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Phase II Aramchol Clinical Trial Results
Galmed Phase II Aramchol Clinical Trial Successfully Demonstrates Safety and Positive Short-Term Effects for Treating Fatty Liver Disease
Encouraging results confirm that Aramchol is a suitable candidate for treating Non-Alcoholic Fatty liver Disease (NAFLD), a major public health problem in western countries that affects at least 100 million people in the US alone

Galmed Medical Research Ltd. announced today that Phase-II randomized, double blind trial results of its novel drug Aramchol for treating Fatty Liver Disease (NAFLD) has successfully confirmed the novel drug’s suitability for treating this disease.

The double blind, randomized placebo controlled phase-II trial was carried out in twelve medical centers in Israel. The study assessed the safety, pharmacokinetics and short-term effects of two doses of Aramchol (300 and 100 mg) in male and female patients suffering from NAFLD or NASH. Non-alcoholic fatty liver disease (NAFLD) is a wide spectrum of liver diseases, ranging from fatty liver (steatosis), to nonalcoholic steatohepatitis (NASH) and can ultimately lead to cirrhosis, or advanced scarring of the liver. NAFLD is caused by the accumulation of fat in the liver and is part of the metabolic syndrome.

Aramchol, developed by Prof. Tuvia Gilat, is a novel synthetic small molecule that reduces fat in the liver by inhibiting Stearoyl-CoA desaturase1 (SCD1), a key enzyme in the metabolism of fats in the liver. Aramchol is a member of the Fatty Acid Bile Acid Conjugate (FABAC) family, which has demonstrated the ability to lower liver lipids, particularly triglycerides, in pre-established fatty liver disease in several animal species.

The changes in liver fat content in 57 patients treated with the Aramchol, versus the placebo arm, were evaluated following 3 months of treatment by Nuclear Magnetic Resonance Spectroscopy (NMRS). Secondly, the study evaluated changes in serum liver enzymes, markers of endothelial dysfunction, insulin resistance and lipid levels, as well as SCD1 activity and cholesterol synthesis.

Therapeutic dose response

A statistically significant dose response was observed in the relative change in liver fat content between the three groups (300 mg, 100 mg, and placebo). Patients treated with 300 mg Aramchol had a significant reduction of 12.6% in liver fat content, compared to an increase of +6.4% in the placebo group and a non-significant change of -3.0% in the 100 mg group. Therapeutically positive trends were also seen in several secondary endpoints. For example, Serum adiponectin levels increased only in the high 300 mg dose Aramchol group (1.8 µg/ml) and reduced in the low dose (-3.4 µg/ml ) and placebo groups (-7.1 µg/ml). Endothelial function increased by 63% in the high 300 mg dose group, by 23% in the low 100 mg dose group and by 34% in the placebo group. In patients receiving 300 mg there were non-significant reductions in serum ALT, HOMA, insulin levels and body weight, while no such changes were observed in the 100 mg or placebo groups. No significant difference between the three groups was observed in reduction of serum levels of cholesterol, triglyceride and HbA1c levels. Detailed results will be presented for the first time at the International Liver Congress EASL 2012, in Barcelona, Spain, April 18-22, 2012.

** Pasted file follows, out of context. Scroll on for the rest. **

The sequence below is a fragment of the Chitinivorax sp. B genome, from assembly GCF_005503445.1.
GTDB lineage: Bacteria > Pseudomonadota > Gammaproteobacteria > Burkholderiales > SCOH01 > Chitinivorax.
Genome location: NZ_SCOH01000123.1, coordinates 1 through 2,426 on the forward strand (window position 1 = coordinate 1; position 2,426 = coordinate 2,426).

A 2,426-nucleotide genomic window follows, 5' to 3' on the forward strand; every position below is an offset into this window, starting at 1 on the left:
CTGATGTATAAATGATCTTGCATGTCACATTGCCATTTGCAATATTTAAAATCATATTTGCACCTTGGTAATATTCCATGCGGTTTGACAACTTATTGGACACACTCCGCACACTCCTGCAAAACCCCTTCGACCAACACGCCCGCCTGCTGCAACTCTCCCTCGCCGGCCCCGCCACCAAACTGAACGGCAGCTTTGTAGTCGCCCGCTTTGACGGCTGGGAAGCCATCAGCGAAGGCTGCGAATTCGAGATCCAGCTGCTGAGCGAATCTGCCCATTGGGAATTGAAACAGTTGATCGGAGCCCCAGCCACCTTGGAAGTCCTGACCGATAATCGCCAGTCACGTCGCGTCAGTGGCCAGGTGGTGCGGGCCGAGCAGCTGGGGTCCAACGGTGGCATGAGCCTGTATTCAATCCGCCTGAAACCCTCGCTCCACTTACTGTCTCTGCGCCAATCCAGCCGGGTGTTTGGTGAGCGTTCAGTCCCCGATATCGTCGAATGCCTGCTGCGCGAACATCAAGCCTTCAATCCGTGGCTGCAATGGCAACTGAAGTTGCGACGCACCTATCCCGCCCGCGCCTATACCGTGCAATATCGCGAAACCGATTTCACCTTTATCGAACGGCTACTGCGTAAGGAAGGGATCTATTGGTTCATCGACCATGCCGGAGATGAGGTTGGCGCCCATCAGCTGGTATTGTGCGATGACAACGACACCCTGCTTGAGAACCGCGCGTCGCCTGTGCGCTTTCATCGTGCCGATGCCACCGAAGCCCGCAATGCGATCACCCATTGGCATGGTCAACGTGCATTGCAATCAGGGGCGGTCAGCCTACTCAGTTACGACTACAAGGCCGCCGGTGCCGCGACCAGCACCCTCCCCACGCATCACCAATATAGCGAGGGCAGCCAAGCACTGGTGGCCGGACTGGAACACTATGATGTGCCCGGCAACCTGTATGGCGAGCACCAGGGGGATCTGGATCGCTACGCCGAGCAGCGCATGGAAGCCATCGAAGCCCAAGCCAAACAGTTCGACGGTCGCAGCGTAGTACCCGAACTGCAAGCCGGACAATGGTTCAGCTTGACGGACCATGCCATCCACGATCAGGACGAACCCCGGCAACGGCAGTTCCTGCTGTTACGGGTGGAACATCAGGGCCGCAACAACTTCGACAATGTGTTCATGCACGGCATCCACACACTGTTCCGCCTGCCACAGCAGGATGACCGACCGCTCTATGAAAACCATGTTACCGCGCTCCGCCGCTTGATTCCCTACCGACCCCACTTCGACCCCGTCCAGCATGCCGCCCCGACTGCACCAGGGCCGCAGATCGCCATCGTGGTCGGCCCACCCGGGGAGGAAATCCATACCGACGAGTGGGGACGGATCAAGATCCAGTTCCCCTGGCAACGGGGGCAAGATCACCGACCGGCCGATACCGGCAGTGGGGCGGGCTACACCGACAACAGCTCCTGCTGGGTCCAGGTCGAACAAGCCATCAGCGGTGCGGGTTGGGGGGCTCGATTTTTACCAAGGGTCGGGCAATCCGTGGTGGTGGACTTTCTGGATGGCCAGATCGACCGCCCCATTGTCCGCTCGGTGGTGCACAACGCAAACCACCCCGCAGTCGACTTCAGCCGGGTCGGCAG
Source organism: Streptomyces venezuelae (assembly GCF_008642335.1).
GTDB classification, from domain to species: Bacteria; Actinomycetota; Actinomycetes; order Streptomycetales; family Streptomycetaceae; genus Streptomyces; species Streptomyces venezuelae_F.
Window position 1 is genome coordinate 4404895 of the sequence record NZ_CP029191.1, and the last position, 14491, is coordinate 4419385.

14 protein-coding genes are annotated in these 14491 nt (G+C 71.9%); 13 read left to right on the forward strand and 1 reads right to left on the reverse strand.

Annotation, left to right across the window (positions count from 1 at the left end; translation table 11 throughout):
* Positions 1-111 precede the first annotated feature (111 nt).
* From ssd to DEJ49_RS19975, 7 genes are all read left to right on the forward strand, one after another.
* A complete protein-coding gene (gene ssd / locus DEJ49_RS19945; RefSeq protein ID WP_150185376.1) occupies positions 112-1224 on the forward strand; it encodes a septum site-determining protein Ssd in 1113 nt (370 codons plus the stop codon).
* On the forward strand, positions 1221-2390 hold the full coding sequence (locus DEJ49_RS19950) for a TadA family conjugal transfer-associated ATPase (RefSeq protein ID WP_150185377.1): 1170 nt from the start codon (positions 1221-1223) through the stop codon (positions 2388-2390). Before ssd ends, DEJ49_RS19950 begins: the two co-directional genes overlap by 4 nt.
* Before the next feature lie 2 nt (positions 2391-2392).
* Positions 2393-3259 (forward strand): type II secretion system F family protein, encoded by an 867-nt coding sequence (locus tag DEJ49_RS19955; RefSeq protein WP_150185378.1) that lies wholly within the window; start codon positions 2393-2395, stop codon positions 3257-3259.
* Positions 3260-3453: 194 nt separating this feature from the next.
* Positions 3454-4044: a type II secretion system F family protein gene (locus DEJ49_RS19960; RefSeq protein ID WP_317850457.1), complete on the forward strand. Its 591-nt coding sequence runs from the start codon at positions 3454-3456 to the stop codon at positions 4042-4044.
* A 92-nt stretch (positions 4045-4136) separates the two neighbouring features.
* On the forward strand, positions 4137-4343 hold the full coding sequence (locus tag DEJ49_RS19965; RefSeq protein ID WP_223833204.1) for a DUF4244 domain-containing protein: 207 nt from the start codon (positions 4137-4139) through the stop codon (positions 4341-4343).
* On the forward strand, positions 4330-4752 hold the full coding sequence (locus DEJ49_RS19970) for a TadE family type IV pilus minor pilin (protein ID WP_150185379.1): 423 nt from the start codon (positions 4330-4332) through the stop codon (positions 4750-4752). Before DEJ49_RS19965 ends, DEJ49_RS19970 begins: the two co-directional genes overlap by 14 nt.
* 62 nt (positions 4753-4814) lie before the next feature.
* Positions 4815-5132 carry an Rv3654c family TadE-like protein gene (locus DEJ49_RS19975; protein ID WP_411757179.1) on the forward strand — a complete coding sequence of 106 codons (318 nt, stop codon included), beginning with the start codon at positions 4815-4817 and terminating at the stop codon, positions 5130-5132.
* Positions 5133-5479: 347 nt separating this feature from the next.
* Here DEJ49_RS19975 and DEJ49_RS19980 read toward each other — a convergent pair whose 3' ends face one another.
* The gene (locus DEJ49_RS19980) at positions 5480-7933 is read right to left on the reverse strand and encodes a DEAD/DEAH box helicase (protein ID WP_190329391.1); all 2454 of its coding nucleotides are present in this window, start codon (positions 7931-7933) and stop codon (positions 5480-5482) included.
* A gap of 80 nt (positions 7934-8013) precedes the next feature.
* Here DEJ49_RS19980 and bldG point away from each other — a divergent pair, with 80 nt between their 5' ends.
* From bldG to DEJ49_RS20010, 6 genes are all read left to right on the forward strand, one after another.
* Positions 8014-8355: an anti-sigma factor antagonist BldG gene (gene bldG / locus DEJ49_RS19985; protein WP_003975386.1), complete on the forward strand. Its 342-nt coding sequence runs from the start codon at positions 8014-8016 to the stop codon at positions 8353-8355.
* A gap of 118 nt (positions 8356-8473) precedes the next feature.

Demonstrated safety

No severe drug related adverse events (“AE”) were observed during the 3-month treatment period and subsequent recovery period. Adverse events were mild or moderate and transient, and did not differ between the groups. No patient discontinued treatment due to AEs.

Once daily dosage suitability

Pharmacokinetics studies confirmed Aramchol’s suitability for once daily oral administration. The study demonstrated dose proportional increases in plasma levels with constant steady state levels throughout the study period and a long elimination half-life.

 “NAFLD is prevalent among the western population and affects at least 100 million people in the US. This disease may advance to chronic liver disease and is associated with metabolic syndrome and cardiovascular morbidity and mortality. There are currently no efficient medical treatments to solve this major public health problem. These very encouraging clinical study results confirm that Aramchol is a suitable candidate for this purpose,” said Prof. Ran Oren from Hadassah Medical Center, Principal Investigator for the study.

About Fatty Liver Disease

NAFLD refers to a wide spectrum of liver disease ranging from fatty liver (steatosis), to nonalcoholic steatohepatitis (NASH), to cirrhosis (advanced scarring of the liver). In recent years, NAFLD emerged as the world’s most common liver disease and a major contributing factor of Chronic Liver Disease (CLD), one of the major causes of morbidity and mortality worldwide. It is estimated that NAFLD affects up to 33 percent of adults and over 5 percent of children. The prevalence of NASH is between 4 and 6 percent of the general population. The prevalence of NAFLD and NASH is rising rapidly across the globe, in parallel with obesity and diabetes. It is estimated that about two-thirds of obese adults and one-half of obese children may suffer from NAFLD.

About Galmed Medical Research, Ltd

Galmed Medical Research, Ltd ( is a biopharmaceutical company that develops innovative, proprietary drugs for the treatment of cholesterol and liver diseases. The Company discovered a series of proprietary fatty acid bile-acid conjugates (FABACs) which selectively affect several pathways in lipid metabolism.